B1 Intermediate US 156 Folder Collection
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G'day mate!
As you've probably guessed, I'm greeting you from the Land Down Under–where people pay with plastic money, some fish are over 300 million years old, and cockroach racing is a big deal.
You'd better listen up or else my friend the drop bear will find you. If only it were real.
Number One.
To get an idea of how huge Australia is, just imagine this–there's a cattle ranch, called Anna Creek Station, that's bigger than Israel!
With an area of 5,851,000 acres, it's the largest working cattle ranch in the world, and it's seven times larger than America's biggest, located in Texas.
Number Two.
You might have seen a lot of weird eBay listings, but one guy from Australia outweirded them all.
In 2006, he tried to sell New Zealand at a starting price of less than a cent.
It escalated quickly, but when the price reached $2100 with 22 bidders, eBay closed the auction.
They explained that a nation of 5 million was definitely not for sale.
Number Three.
If you're over 18 years old, then you're legally old enough to vote in Australia.
But missing a vote without a good reason will cost you anywhere from $20 to $50 (20 is for first-timers and if you do it again it rises to 50).
If you refuse to pay the fine, be prepared to say goodbye to your driver's license.
Number Four.
What does the Sydney Opera House look like to you?
A bunch of sails?
In fact, the architect who designed it was inspired when eating an orange!
If you put together the segments, it would be a perfect sphere.
Danish architect, Jørn Utzon, never got to see his masterpiece completed since he moved back to his country when financing was suspended after nine years of working on the project.
Number Five.
There are 150 random giant sculptures across the country.
Giant statues of mushrooms, acorns, ants, boxing crocodile and whatnot, are placed along roads to attract tourists.
It's hard to resist the temptation of a giant cheese statue that was made for selfies, you know.
Some people even deliberately go on road trips to take pictures of all the big things of Australia, as they're called.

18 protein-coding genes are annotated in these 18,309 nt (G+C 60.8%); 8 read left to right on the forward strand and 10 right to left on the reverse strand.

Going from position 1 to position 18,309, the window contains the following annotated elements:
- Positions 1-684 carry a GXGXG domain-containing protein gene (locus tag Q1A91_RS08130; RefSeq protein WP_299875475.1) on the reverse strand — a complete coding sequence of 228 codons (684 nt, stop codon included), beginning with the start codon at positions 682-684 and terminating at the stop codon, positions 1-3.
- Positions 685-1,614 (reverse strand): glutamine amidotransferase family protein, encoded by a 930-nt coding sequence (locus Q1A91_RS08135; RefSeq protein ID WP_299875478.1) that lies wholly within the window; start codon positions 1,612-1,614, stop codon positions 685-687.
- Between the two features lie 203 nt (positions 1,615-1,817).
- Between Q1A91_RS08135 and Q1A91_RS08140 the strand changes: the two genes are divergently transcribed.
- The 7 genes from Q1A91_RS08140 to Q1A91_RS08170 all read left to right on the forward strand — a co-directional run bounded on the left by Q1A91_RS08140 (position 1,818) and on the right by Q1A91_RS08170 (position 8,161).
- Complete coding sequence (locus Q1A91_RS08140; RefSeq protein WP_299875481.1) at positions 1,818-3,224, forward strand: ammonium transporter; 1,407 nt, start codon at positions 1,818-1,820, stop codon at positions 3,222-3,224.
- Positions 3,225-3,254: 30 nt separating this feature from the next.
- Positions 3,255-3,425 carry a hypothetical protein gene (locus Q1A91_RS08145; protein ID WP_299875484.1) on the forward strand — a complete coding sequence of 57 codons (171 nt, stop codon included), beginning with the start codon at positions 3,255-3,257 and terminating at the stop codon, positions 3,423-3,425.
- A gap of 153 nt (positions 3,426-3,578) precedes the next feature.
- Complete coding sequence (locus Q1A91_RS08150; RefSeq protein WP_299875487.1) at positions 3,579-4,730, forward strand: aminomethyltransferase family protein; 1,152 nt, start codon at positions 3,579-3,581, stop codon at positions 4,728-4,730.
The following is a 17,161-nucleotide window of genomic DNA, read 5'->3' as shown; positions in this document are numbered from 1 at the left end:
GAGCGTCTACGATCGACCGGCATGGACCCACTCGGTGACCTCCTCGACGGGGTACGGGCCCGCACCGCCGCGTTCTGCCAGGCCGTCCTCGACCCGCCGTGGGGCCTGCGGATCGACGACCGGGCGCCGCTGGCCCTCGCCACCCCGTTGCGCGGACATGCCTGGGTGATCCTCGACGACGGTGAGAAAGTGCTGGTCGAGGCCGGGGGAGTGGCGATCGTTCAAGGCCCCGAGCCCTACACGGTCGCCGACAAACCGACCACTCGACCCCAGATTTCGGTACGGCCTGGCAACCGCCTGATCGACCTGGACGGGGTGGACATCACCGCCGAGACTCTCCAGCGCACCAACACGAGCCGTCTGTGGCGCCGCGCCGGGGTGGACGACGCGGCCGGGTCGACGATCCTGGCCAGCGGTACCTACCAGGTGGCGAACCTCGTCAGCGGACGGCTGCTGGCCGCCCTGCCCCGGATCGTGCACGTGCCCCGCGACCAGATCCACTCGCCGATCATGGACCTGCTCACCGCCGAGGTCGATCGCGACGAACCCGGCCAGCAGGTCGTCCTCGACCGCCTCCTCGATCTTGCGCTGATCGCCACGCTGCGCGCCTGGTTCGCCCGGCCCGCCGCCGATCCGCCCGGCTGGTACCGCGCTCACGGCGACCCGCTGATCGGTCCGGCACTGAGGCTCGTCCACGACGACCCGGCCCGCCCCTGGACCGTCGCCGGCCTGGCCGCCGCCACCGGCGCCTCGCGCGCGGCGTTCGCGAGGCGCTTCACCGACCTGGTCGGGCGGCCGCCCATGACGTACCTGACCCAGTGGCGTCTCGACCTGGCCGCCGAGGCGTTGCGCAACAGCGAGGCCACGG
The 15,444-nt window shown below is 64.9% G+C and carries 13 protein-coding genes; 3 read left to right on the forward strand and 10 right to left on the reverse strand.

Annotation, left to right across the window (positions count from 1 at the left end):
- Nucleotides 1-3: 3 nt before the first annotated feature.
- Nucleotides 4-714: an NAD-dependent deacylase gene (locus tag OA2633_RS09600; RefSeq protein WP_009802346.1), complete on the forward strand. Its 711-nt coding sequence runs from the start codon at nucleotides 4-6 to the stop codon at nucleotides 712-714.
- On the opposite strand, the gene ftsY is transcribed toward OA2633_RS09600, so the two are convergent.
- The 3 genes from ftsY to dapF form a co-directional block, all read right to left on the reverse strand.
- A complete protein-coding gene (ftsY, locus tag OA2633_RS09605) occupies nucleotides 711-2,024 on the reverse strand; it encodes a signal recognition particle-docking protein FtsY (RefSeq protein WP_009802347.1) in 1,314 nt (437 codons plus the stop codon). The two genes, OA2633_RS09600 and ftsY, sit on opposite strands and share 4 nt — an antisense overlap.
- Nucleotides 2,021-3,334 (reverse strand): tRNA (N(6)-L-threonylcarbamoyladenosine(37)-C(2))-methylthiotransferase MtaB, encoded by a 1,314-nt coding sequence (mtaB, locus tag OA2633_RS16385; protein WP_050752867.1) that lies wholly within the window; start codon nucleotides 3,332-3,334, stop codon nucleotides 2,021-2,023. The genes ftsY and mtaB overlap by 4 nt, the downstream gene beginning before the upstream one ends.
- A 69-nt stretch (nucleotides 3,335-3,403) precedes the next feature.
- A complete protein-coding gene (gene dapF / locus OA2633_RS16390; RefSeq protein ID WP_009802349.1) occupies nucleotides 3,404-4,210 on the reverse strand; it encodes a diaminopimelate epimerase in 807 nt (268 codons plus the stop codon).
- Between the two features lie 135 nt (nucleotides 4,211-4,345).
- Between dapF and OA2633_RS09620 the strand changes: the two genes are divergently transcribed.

Number Six.
Normally, road signs give you precautions or inform you about something.
In Australia, some roads are so long and boring that they put signs there to entertain drivers.
They can contain images of rich local fauna, or trivia questions to keep you alert, and possibly even save your life in the fatigue zone.
Number Seven.
What could be even better than trivia at saving your life?
A seat belt, of course.
In 1970, the Australian state of Victoria became the first on the planet to introduce the compulsory seat belt law for drivers and front-seat passengers.
Number Eight.
Americans were the first to patent the UGG brand, but the legendary boots actually come from Australia!
Farmers and peasants have been wearing sheepskin turned inside out as boots since the beginning of the 20th century.
The locals call them "very ugly boots" and wear them both outside and inside.
Why inside?
Because when it's cold outside, the houses are really cold too, so UGGS can help you keep warm.
Number Nine.
Since 1988, Australian money has been made out of polymer, a special kind of plastic.
Australia was the first country in the world to introduce plastic money.
It's more practical since it stays in good condition for a longer time than paper banknotes.
One cool fact about plastic bills here is that if you tear a ten-dollar bill in two parts, you can use each half as a five-dollar bill.
Number Ten.
Australia is such a great place to be, that at least 70 tourists overstay their visas every week.
According to the Australian Department of Home Affairs, there are at least 62,000 people who came to the country for a vacation and stayed forever.
It might be the really good salaries and social support, the striking beauty of the country, or something in the water that makes them choose Australia over their home countries.
In Australia, “Rent a Grandma” services are pretty popular.
What's the difference between a regular nanny and a professional grandma?
The first will take care of your kids, and the second will take care of everything in your household, just like a real grandma would.
They babysit, pet sit, cook like chefs, help arranging events, and can even be your personal assistants.
And, they come with a 60 day guarantee period, so if something goes wrong, you can get another grandma.
The super famous Australian name “Kylie” comes from the name of an Aboriginal Noongar hunting stick; something like a boomerang.